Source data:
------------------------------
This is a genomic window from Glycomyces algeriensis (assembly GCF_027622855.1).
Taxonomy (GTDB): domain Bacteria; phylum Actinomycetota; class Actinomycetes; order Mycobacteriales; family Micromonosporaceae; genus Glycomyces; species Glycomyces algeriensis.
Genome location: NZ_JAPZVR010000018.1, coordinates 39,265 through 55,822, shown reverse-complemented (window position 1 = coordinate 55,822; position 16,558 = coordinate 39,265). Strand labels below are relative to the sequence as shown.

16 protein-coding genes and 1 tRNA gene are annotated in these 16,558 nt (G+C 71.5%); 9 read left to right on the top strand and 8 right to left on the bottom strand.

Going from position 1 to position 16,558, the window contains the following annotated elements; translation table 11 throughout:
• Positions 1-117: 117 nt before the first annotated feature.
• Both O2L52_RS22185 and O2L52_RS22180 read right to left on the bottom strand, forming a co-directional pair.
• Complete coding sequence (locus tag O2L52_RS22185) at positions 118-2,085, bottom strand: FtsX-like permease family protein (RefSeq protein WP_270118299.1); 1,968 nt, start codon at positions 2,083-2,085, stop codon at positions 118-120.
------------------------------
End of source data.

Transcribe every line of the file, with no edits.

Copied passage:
This is a genomic window from Glycomyces algeriensis (assembly GCF_027622855.1).
Taxonomy (GTDB): domain Bacteria; phylum Actinomycetota; class Actinomycetes; order Mycobacteriales; family Micromonosporaceae; genus Glycomyces; species Glycomyces algeriensis.
Genome location: NZ_JAPZVR010000018.1, coordinates 39,265 through 55,822, shown reverse-complemented (window position 1 = coordinate 55,822; position 16,558 = coordinate 39,265). Strand labels below are relative to the sequence as shown.

16 protein-coding genes and 1 tRNA gene are annotated in these 16,558 nt (G+C 71.5%); 9 read left to right on the top strand and 8 right to left on the bottom strand.

Going from position 1 to position 16,558, the window contains the following annotated elements; translation table 11 throughout:
• Positions 1-117: 117 nt before the first annotated feature.
• Both O2L52_RS22185 and O2L52_RS22180 read right to left on the bottom strand, forming a co-directional pair.
• Complete coding sequence (locus tag O2L52_RS22185) at positions 118-2,085, bottom strand: FtsX-like permease family protein (RefSeq protein WP_270118299.1); 1,968 nt, start codon at positions 2,083-2,085, stop codon at positions 118-120.